I have written a python 3.4 script (here) to simulate D&D 5e battles.
The aim is determine the victory probability given a lineup of creatures in two or more teams.
Repeating a battle thousands of times gives statistical error of a percentage point and takes a second.
It does not know about space —it assumes everyone is contiguous to everyone, but ignores close combat range disadvantage.
It does not know all of the rules or most of the spells, but it is fairly robust.
The various creatures play munchkinishly by targetting the opponent with the lower AC —it can be switched to random, but I don't think that reflects the game.
The tactics are fixed —a sprawling mess TBH and I would be tempted to make it Bayesian, but it is not really worth it. The tactics are simple: heal/buff if needed, dodge if being targeted and having the edge on turn economy, net if available and turn economy —added for a hypothesis of mine—, otherwise attack. No helping tanks, no grappling barbarians to deactivate their rage or similar.
Some class features are present… that is because I am using my current party as a template.
I can simulate a single battle and get a narration… it sounds pretty much like a normal encounter: a few fumbles, bard gets squashed etc.
It would need a herculean amount of work to make it complete and I am pleased as it is, so I'd probably only do minor tweaks.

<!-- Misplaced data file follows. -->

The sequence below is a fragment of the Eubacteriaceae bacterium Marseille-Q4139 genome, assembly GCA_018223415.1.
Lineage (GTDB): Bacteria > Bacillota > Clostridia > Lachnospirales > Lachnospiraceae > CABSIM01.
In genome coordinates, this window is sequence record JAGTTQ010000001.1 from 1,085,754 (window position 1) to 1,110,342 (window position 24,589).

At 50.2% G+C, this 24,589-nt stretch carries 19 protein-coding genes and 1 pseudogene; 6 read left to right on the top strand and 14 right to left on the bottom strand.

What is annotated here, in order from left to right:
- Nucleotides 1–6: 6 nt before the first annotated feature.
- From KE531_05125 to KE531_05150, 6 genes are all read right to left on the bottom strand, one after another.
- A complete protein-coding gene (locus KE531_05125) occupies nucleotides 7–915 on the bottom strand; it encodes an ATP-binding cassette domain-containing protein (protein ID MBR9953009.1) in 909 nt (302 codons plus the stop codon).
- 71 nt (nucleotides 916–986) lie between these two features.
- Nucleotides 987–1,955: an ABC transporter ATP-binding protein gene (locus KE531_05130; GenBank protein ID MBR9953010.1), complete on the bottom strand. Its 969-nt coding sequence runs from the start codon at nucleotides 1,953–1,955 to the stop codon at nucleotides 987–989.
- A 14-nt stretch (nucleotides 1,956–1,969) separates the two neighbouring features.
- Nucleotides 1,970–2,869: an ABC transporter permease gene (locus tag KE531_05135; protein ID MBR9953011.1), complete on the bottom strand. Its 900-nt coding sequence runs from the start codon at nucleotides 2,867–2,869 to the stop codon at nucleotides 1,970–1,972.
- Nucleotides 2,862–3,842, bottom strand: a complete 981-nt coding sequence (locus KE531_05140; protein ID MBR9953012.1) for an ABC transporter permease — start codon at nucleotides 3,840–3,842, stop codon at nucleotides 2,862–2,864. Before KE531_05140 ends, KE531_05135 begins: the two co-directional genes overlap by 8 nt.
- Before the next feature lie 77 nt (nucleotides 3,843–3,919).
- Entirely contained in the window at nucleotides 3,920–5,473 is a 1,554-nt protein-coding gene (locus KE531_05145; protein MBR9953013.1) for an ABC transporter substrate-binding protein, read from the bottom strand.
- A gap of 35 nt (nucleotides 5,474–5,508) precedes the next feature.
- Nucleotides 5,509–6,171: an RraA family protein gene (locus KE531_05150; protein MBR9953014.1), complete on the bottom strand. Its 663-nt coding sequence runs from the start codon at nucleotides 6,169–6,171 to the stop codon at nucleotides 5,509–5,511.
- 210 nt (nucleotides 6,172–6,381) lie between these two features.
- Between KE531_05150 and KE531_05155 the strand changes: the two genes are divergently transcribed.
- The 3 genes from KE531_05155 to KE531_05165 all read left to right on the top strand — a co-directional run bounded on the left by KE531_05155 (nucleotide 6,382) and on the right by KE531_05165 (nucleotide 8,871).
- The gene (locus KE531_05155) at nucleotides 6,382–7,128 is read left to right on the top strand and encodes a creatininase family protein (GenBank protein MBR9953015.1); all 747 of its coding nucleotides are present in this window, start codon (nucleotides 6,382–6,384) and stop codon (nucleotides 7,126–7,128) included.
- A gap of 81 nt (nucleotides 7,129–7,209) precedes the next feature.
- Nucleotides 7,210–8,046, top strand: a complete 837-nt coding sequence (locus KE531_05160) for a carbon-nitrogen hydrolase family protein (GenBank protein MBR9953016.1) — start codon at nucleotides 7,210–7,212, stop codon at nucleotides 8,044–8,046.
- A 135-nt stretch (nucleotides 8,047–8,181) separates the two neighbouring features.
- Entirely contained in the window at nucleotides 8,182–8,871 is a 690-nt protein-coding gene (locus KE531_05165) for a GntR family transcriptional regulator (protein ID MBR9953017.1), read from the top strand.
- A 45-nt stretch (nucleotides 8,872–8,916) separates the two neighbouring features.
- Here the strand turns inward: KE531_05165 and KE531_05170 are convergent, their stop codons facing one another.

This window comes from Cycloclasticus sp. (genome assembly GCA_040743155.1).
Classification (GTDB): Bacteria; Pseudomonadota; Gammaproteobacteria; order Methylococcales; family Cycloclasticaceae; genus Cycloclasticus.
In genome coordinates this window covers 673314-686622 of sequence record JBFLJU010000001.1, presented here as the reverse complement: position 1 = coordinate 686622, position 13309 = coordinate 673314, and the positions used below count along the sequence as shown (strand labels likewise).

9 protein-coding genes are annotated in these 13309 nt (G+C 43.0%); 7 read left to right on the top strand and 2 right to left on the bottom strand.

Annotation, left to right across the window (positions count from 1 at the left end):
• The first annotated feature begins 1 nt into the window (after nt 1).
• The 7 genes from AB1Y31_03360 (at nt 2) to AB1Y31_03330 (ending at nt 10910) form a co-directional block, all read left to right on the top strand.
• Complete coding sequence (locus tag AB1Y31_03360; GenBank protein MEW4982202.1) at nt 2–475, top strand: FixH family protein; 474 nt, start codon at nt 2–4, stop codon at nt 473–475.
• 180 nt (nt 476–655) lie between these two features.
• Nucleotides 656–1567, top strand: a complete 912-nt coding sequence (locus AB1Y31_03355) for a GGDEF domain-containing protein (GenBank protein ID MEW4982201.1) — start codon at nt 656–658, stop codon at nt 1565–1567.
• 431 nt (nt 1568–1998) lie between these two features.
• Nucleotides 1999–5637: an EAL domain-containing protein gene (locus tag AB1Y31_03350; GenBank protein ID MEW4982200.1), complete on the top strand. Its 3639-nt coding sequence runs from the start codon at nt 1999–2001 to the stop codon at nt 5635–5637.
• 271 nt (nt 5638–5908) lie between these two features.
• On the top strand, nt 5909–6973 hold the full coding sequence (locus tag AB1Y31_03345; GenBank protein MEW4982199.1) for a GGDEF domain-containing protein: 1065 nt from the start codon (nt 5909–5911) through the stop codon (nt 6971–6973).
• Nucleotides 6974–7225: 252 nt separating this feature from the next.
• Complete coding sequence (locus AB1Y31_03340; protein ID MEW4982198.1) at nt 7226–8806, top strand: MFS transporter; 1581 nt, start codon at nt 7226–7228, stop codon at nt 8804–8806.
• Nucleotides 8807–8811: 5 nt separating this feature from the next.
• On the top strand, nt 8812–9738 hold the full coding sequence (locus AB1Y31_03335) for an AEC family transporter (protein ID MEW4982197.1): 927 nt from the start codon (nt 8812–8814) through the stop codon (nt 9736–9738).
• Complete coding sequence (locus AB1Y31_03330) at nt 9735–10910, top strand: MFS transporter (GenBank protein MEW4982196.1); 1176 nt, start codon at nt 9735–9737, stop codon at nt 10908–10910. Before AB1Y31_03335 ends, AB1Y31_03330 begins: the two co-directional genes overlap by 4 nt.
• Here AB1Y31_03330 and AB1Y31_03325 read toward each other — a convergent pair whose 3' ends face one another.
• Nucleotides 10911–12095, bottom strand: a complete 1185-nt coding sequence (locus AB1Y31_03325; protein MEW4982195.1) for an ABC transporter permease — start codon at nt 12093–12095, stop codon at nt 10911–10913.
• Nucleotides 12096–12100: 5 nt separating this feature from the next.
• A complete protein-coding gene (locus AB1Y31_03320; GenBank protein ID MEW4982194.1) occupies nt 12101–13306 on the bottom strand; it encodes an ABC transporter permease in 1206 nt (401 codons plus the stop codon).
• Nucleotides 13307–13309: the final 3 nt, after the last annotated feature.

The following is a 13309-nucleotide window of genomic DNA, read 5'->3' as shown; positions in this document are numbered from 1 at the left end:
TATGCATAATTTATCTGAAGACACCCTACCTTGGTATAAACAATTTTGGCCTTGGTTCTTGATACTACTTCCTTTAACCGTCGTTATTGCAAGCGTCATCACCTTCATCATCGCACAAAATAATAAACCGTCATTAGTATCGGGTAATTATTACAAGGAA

The major issue is that casters get pwoned first, which is a big problem. To determine PC merit I did a 'commoner assist test' (assist 3 commoners against 4 giant rats —calibrated for 80% loss if a rubbish adventure comes (hp 8, +2 strength, AC 14)—), which is fairly good.
It has confirmed a few things:
- A small edge dramatically switches defeat to victory: the contributing factors in order are damage dice, AC and then hp.
- Everyone knows that the DMG encounter maths are weak. A hard encounter is a 50% win if the players don't use their class extras. If they do it's 90% win. Double the corrected XP of the encounter makes it nearly 50% and that assumes the DM is playing munchkinishly.
- A 2d6 is the same as a d12+d2–1, d7+d5, 2d8 –2, 3d3+1, 4d2+1 or 7. The extra 0.5 mean advantage of a 2d6 over a 1d12, never gives more than a 4.5% points extra on victory probability when two equal duellist spar (lvl 1–20, AC 14–18). Albeit obvious, this keeps getting debated over the table.
- 13 commoners is the tipping point to take down a hill giant.
- Victory probability of a commoner vs. a giant rat is 7% —hence the well known story of the rat killing quest.
Regarding the first and last point: a pretty picture showing how a small change has a big effect.
So, if anyone has any cool hypotheses that they would like tested, please feel free to ask or use the script!